part 2 question 15

View previous topic View next topic Go down

part 2 question 15

Post  Admin on Thu Feb 10, 2011 10:48 am


15) What writing system(s) was (were) used in the Old English period (Chloe,Simon)

Admin
Admin

Posts : 29
Join date : 2011-01-13

View user profile http://hel1.jtkc.org

Back to top Go down

Re: part 2 question 15

Post  Admin on Wed Feb 23, 2011 10:53 am

Old english first used a rune system named futhorc eventually however it shifted to a latin alphabet when
it was introduced by irish christian missionaries.

Futhorc is a runic alphabet used ealy in the old english history. it was used for recording old english and old
Frisian

The old english latin alphabet is generally believed to have 24 characthers
and was in use for writing Old English from the 9th to the 12th centuries.
it used both parts of latin and runic alphabet.

reference
http://www.omniglot.com/writing/oldenglish.htm

Admin
Admin

Posts : 29
Join date : 2011-01-13

View user profile http://hel1.jtkc.org

Back to top Go down

Re: part 2 question 15

Post  Sébastien Hamel on Thu Feb 24, 2011 11:17 am

15) What writing system(s) was (were) used in the Old English period?
The writing system for the earliest English was based on the use of signs called runes, which were devised for carving in wood or stone.
Written English as we know had to wait for the establishment of the Church and the building of monasteries, at which time the monks wrote manuscripts in Latin, the language of the Church. This did not happen until the seventh century.
Original Old English are hard to decipher at first because some of the letters look different from the shapes familiar to us. In printing and writing Old English today, present-day shapes of Roman letter are used, with three additional non-Roman letters which were devised for Writing OE. These were necessary because some sounds in OE did not have an equivalent in Latin, and so no Roman letter was available.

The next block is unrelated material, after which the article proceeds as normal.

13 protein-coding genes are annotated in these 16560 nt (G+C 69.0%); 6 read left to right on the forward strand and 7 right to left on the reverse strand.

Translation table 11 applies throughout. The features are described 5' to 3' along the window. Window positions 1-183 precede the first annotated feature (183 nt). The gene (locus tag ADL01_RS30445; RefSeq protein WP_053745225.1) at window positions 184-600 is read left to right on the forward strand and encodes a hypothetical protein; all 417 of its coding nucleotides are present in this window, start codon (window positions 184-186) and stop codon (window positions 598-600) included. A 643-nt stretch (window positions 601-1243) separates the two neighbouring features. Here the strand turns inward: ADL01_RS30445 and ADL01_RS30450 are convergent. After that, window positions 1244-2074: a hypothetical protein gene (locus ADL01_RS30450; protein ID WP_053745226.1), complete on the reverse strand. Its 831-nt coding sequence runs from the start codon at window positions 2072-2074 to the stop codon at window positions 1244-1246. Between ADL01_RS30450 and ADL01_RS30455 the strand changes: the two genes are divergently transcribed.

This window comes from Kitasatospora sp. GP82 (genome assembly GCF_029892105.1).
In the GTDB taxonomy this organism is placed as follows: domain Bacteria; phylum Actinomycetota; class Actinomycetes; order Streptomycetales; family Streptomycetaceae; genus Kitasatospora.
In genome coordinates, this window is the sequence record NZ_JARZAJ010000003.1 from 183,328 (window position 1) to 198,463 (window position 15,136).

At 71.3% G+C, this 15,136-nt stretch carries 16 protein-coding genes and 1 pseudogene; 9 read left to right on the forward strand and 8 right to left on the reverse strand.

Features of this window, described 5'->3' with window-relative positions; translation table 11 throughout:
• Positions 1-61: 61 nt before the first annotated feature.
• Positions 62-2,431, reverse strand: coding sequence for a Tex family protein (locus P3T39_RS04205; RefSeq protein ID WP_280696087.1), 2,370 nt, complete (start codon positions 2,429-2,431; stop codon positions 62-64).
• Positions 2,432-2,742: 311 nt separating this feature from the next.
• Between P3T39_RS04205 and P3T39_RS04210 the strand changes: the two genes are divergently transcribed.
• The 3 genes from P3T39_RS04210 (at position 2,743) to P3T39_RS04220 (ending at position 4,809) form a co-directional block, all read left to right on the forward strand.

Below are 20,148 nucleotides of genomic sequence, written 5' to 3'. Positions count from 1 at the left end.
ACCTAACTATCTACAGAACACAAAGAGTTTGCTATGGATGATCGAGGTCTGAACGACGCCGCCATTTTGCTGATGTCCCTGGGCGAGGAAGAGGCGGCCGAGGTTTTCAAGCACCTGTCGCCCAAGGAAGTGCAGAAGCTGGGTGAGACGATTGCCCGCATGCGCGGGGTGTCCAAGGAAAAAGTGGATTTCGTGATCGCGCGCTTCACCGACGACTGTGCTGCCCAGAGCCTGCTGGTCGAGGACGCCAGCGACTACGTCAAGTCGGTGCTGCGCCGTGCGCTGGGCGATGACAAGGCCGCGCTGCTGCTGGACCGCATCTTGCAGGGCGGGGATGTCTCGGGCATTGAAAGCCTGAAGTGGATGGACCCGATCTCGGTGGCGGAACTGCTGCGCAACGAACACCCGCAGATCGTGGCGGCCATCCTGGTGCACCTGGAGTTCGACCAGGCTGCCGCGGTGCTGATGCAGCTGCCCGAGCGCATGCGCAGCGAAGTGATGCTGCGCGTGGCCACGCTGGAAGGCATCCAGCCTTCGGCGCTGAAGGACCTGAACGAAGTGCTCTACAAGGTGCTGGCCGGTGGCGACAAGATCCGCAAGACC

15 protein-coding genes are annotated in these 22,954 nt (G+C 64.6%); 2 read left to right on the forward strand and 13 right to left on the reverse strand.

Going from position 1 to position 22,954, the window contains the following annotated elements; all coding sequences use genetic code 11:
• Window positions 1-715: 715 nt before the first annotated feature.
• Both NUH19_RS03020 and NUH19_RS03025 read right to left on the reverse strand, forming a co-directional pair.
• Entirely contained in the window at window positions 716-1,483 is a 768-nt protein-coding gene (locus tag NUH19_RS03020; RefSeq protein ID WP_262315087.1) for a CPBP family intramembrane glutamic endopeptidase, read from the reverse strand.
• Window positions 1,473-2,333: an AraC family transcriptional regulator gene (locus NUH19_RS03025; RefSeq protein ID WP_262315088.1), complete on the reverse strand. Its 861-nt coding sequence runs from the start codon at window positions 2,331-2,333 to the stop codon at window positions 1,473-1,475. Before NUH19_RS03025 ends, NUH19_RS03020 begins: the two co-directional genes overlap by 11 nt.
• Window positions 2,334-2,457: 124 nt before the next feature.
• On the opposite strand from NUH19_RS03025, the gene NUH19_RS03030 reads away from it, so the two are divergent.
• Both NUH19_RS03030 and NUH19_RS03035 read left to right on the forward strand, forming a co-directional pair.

The English language had its start about 449 when Germanic tribes came to
England and settled down there. They pushed some of the native inhabitants
westwards; however, initially they co-existed with them and adopted some customs
and possibly linguistic features. There were Latin influences on English by
missionaries from Rome as well as French influences after the Norman invasion in
1066 during this period. Some works in Old English are shown in the following:

Beowulf. Mixed dialect Northumbrian / West Saxon; manuscript from c. 1000 but
based on earlier version.
Lindisfarne Gospels. Northumbrian interlinear gloss; c.950.
Rushworth Glosses. Interlinear gloss; c. 970. Matthew is Mercian; Mark, Luke
and John are Northumbrian.
The Junius Manuscripts. Written between the 7th and 10th centuries (some argue
partly by the Caedmon poet); compiled towards the late 10th; contains Genesis,
Exodus, Christ and Satan.

The Exeter Book. Early poetry; contains Riddles, Wulf and Eadwacer, The Wanderer,
and the Seafarer.
Gregory’s Pastoral Care. Early West Saxon, late 9th century, ascribed to King
Alfred. 5
Boethius and Orosius. Early West-Saxon, ascribed to Kind Alfred.
Homilies, by Aelfric. West Saxon, circa 1000.
Anglo-Saxon Chronicle. Many versions, one composed in Peterborough that
continues to 1154.
The manuscripts are copied and illustrated by the scribes who worked mainly in
monasteries, and they are often exquisite work of art. Usually the originals were
written on vellum, expensive thin leather, and thus books were owned by a monastery,
a church, or a rich person and were typically versions of the Bible, prayer books,
school books, manuals of various kinds, and music. Take Lindisfarne Gospels for
example, it is written in Latin, using the Vulgate version made by St Jerome, who died
in about 420. Lindisfarne Gospels contain the oldest surviving translation of the
Gospels into the English language. In around 950-960 Aldred, a member of the
Community of St Cuthbert, added his Old English translation between the lines of
Latin.
The old English ended with the Norman invasion and was remplaced by middle English in 1066

Cheng, Li-Ting. The evolution of English writing system. University of Newcastle. http://research.ncl.ac.uk/ARECLS/vol4_documents/cheng.pdf
Freeborn, Dennis. From Old English to Standard English. University of Ottawa Press. 1992. Print

Sébastien Hamel

Posts : 6
Join date : 2011-02-24

View user profile

Back to top Go down

Re: part 2 question 15

Post  Sponsored content


Sponsored content


Back to top Go down

View previous topic View next topic Back to top

- Similar topics

 
Permissions in this forum:
You cannot reply to topics in this forum